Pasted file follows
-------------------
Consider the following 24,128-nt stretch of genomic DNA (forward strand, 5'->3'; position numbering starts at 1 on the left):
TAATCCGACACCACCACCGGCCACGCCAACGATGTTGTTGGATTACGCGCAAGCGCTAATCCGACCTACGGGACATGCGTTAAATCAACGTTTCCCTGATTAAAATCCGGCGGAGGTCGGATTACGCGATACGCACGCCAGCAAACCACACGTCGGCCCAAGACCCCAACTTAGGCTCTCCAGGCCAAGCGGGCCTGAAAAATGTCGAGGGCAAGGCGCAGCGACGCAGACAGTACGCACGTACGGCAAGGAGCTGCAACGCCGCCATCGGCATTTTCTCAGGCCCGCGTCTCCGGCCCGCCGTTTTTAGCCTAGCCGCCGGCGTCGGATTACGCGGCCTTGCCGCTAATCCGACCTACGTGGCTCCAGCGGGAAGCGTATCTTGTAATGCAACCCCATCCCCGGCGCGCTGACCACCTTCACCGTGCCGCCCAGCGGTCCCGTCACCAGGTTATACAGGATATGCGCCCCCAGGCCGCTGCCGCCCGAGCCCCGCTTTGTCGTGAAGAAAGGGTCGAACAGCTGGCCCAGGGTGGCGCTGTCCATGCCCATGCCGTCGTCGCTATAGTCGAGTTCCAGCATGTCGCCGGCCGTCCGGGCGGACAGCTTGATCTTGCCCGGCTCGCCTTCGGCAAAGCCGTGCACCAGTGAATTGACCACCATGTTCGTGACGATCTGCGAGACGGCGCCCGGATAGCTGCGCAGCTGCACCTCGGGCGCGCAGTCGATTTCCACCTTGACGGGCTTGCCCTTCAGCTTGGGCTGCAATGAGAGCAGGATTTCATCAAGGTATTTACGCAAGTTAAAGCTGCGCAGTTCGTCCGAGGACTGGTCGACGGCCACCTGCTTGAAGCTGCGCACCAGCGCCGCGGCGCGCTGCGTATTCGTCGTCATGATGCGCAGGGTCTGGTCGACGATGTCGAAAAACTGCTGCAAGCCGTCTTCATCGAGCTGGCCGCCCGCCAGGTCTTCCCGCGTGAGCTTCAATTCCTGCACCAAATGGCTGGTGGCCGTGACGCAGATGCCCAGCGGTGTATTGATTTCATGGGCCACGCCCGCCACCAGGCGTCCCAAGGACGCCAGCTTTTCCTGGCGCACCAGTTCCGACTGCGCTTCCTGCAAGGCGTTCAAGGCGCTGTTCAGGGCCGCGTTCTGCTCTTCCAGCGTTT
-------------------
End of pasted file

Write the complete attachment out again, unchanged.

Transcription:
Consider the following 24,128-nt stretch of genomic DNA (forward strand, 5'->3'; position numbering starts at 1 on the left):
TAATCCGACACCACCACCGGCCACGCCAACGATGTTGTTGGATTACGCGCAAGCGCTAATCCGACCTACGGGACATGCGTTAAATCAACGTTTCCCTGATTAAAATCCGGCGGAGGTCGGATTACGCGATACGCACGCCAGCAAACCACACGTCGGCCCAAGACCCCAACTTAGGCTCTCCAGGCCAAGCGGGCCTGAAAAATGTCGAGGGCAAGGCGCAGCGACGCAGACAGTACGCACGTACGGCAAGGAGCTGCAACGCCGCCATCGGCATTTTCTCAGGCCCGCGTCTCCGGCCCGCCGTTTTTAGCCTAGCCGCCGGCGTCGGATTACGCGGCCTTGCCGCTAATCCGACCTACGTGGCTCCAGCGGGAAGCGTATCTTGTAATGCAACCCCATCCCCGGCGCGCTGACCACCTTCACCGTGCCGCCCAGCGGTCCCGTCACCAGGTTATACAGGATATGCGCCCCCAGGCCGCTGCCGCCCGAGCCCCGCTTTGTCGTGAAGAAAGGGTCGAACAGCTGGCCCAGGGTGGCGCTGTCCATGCCCATGCCGTCGTCGCTATAGTCGAGTTCCAGCATGTCGCCGGCCGTCCGGGCGGACAGCTTGATCTTGCCCGGCTCGCCTTCGGCAAAGCCGTGCACCAGTGAATTGACCACCATGTTCGTGACGATCTGCGAGACGGCGCCCGGATAGCTGCGCAGCTGCACCTCGGGCGCGCAGTCGATTTCCACCTTGACGGGCTTGCCCTTCAGCTTGGGCTGCAATGAGAGCAGGATTTCATCAAGGTATTTACGCAAGTTAAAGCTGCGCAGTTCGTCCGAGGACTGGTCGACGGCCACCTGCTTGAAGCTGCGCACCAGCGCCGCGGCGCGCTGCGTATTCGTCGTCATGATGCGCAGGGTCTGGTCGACGATGTCGAAAAACTGCTGCAAGCCGTCTTCATCGAGCTGGCCGCCCGCCAGGTCTTCCCGCGTGAGCTTCAATTCCTGCACCAAATGGCTGGTGGCCGTGACGCAGATGCCCAGCGGTGTATTGATTTCATGGGCCACGCCCGCCACCAGGCGTCCCAAGGACGCCAGCTTTTCCTGGCGCACCAGTTCCGACTGCGCTTCCTGCAAGGCGTTCAAGGCGCTGTTCAGGGCCGCGTTCTGCTCTTCCAGCGTTT